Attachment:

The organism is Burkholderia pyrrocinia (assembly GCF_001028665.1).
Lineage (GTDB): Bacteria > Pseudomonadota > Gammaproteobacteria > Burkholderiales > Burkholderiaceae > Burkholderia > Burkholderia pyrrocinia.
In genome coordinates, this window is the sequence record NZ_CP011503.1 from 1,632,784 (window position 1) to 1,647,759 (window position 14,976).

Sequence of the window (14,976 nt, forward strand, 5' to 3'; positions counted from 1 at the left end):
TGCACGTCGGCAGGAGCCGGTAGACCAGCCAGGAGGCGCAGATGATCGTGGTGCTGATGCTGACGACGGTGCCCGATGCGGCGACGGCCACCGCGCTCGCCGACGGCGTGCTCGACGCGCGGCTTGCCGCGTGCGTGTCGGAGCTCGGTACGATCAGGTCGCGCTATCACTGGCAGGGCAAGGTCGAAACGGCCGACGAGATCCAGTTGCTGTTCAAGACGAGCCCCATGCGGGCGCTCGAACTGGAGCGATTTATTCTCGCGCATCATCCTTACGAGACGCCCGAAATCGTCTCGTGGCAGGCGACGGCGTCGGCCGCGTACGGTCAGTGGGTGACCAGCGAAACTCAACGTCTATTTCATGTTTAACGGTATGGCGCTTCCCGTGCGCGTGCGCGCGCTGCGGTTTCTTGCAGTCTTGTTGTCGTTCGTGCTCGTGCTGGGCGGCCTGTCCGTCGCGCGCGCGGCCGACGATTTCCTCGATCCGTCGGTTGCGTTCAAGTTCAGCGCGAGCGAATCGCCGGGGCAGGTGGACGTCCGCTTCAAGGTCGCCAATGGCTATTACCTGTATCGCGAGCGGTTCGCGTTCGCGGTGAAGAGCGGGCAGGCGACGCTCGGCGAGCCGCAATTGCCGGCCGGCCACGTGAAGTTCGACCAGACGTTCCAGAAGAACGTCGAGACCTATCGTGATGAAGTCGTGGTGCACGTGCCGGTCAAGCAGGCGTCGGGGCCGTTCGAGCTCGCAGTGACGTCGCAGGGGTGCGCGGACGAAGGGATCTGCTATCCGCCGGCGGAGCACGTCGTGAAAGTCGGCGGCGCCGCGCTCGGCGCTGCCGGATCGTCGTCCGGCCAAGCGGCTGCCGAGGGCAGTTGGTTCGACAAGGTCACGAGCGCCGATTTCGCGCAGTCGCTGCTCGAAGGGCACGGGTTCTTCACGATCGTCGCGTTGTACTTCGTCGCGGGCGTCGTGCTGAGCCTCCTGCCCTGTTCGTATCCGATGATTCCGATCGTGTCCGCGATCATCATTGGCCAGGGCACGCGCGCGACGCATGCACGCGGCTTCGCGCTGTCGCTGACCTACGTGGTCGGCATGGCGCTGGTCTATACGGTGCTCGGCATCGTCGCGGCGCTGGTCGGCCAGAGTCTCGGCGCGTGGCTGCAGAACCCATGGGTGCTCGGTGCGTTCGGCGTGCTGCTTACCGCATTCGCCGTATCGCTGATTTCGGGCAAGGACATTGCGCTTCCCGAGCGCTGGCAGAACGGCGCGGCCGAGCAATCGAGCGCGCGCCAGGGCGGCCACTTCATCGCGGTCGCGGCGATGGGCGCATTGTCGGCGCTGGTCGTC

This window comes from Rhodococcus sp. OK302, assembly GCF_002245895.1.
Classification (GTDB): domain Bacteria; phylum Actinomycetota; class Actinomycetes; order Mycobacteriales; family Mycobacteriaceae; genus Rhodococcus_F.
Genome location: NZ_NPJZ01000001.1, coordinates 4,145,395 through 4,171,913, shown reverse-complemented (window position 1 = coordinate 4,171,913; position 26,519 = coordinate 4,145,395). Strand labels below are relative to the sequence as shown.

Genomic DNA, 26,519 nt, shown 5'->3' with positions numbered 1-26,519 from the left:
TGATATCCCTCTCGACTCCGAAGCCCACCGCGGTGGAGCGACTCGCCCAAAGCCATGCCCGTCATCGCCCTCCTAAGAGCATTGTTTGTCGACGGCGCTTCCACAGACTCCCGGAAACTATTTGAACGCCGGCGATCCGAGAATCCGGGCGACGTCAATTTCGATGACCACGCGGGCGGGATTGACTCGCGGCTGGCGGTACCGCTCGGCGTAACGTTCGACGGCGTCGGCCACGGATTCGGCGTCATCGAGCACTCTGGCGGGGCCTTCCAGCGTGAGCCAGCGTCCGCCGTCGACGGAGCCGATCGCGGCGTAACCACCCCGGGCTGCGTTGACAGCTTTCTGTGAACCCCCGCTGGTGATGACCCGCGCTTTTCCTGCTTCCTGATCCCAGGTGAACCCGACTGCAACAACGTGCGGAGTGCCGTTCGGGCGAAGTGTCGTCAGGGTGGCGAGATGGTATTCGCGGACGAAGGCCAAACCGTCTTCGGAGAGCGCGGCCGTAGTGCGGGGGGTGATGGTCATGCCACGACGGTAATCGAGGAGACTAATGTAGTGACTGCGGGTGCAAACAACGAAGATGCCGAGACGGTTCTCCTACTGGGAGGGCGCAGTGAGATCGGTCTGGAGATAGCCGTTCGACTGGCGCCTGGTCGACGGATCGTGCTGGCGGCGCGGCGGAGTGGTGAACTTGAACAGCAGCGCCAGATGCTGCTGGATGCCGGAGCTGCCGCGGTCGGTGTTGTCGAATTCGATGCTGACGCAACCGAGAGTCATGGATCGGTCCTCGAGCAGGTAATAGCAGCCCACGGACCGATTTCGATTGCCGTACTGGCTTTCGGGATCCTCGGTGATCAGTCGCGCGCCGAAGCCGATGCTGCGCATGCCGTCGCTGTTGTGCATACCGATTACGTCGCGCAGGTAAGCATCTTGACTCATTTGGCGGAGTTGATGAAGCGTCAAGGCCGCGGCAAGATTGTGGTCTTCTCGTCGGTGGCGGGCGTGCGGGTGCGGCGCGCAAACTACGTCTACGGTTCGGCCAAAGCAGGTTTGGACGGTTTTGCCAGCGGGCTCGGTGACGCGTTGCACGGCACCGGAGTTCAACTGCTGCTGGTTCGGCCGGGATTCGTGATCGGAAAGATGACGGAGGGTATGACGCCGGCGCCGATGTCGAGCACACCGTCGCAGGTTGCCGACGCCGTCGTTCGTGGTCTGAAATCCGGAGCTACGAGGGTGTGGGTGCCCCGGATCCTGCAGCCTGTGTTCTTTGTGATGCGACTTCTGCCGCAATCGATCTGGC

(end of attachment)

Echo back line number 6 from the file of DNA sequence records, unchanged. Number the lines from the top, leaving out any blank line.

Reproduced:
This window comes from Rhodococcus sp. OK302, assembly GCF_002245895.1.